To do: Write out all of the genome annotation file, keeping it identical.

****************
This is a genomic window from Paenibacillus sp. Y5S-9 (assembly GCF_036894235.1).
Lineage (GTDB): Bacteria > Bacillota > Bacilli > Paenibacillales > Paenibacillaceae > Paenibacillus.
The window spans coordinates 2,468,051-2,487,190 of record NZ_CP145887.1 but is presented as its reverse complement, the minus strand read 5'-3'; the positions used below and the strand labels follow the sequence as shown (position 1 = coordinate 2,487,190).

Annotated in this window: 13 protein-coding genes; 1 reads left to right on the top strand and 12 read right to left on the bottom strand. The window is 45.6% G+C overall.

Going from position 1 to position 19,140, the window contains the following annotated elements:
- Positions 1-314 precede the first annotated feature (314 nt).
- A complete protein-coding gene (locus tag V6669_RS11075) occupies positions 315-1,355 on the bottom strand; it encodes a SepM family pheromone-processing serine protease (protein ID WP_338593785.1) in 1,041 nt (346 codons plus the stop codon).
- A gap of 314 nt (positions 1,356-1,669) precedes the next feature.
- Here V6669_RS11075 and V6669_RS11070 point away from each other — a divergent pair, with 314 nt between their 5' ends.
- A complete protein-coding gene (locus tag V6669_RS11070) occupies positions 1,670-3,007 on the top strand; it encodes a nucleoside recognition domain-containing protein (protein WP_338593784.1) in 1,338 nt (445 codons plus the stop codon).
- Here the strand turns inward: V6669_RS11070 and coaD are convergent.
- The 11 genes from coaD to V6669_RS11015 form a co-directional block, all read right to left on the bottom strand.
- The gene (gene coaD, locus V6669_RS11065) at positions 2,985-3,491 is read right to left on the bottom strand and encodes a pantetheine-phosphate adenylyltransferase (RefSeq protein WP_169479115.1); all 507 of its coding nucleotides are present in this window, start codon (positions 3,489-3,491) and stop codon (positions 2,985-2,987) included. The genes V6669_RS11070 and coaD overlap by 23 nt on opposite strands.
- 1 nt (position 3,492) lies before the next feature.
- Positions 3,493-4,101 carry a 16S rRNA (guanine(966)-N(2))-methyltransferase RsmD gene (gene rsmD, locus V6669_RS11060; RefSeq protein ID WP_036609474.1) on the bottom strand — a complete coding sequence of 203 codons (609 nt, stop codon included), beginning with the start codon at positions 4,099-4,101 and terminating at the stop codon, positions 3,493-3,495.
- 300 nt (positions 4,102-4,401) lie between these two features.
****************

This is a genomic window from Paenibacillus sp. Y5S-9 (assembly GCF_036894235.1).
Lineage (GTDB): Bacteria > Bacillota > Bacilli > Paenibacillales > Paenibacillaceae > Paenibacillus.
The window spans coordinates 2,468,051-2,487,190 of record NZ_CP145887.1 but is presented as its reverse complement, the minus strand read 5'-3'; the positions used below and the strand labels follow the sequence as shown (position 1 = coordinate 2,487,190).

Annotated in this window: 13 protein-coding genes; 1 reads left to right on the top strand and 12 read right to left on the bottom strand. The window is 45.6% G+C overall.

Going from position 1 to position 19,140, the window contains the following annotated elements:
- Positions 1-314 precede the first annotated feature (314 nt).
- A complete protein-coding gene (locus tag V6669_RS11075) occupies positions 315-1,355 on the bottom strand; it encodes a SepM family pheromone-processing serine protease (protein ID WP_338593785.1) in 1,041 nt (346 codons plus the stop codon).
- A gap of 314 nt (positions 1,356-1,669) precedes the next feature.
- Here V6669_RS11075 and V6669_RS11070 point away from each other — a divergent pair, with 314 nt between their 5' ends.
- A complete protein-coding gene (locus tag V6669_RS11070) occupies positions 1,670-3,007 on the top strand; it encodes a nucleoside recognition domain-containing protein (protein WP_338593784.1) in 1,338 nt (445 codons plus the stop codon).
- Here the strand turns inward: V6669_RS11070 and coaD are convergent.
- The 11 genes from coaD to V6669_RS11015 form a co-directional block, all read right to left on the bottom strand.
- The gene (gene coaD, locus V6669_RS11065) at positions 2,985-3,491 is read right to left on the bottom strand and encodes a pantetheine-phosphate adenylyltransferase (RefSeq protein WP_169479115.1); all 507 of its coding nucleotides are present in this window, start codon (positions 3,489-3,491) and stop codon (positions 2,985-2,987) included. The genes V6669_RS11070 and coaD overlap by 23 nt on opposite strands.
- 1 nt (position 3,492) lies before the next feature.
- Positions 3,493-4,101 carry a 16S rRNA (guanine(966)-N(2))-methyltransferase RsmD gene (gene rsmD, locus V6669_RS11060; RefSeq protein ID WP_036609474.1) on the bottom strand — a complete coding sequence of 203 codons (609 nt, stop codon included), beginning with the start codon at positions 4,099-4,101 and terminating at the stop codon, positions 3,493-3,495.
- 300 nt (positions 4,102-4,401) lie between these two features.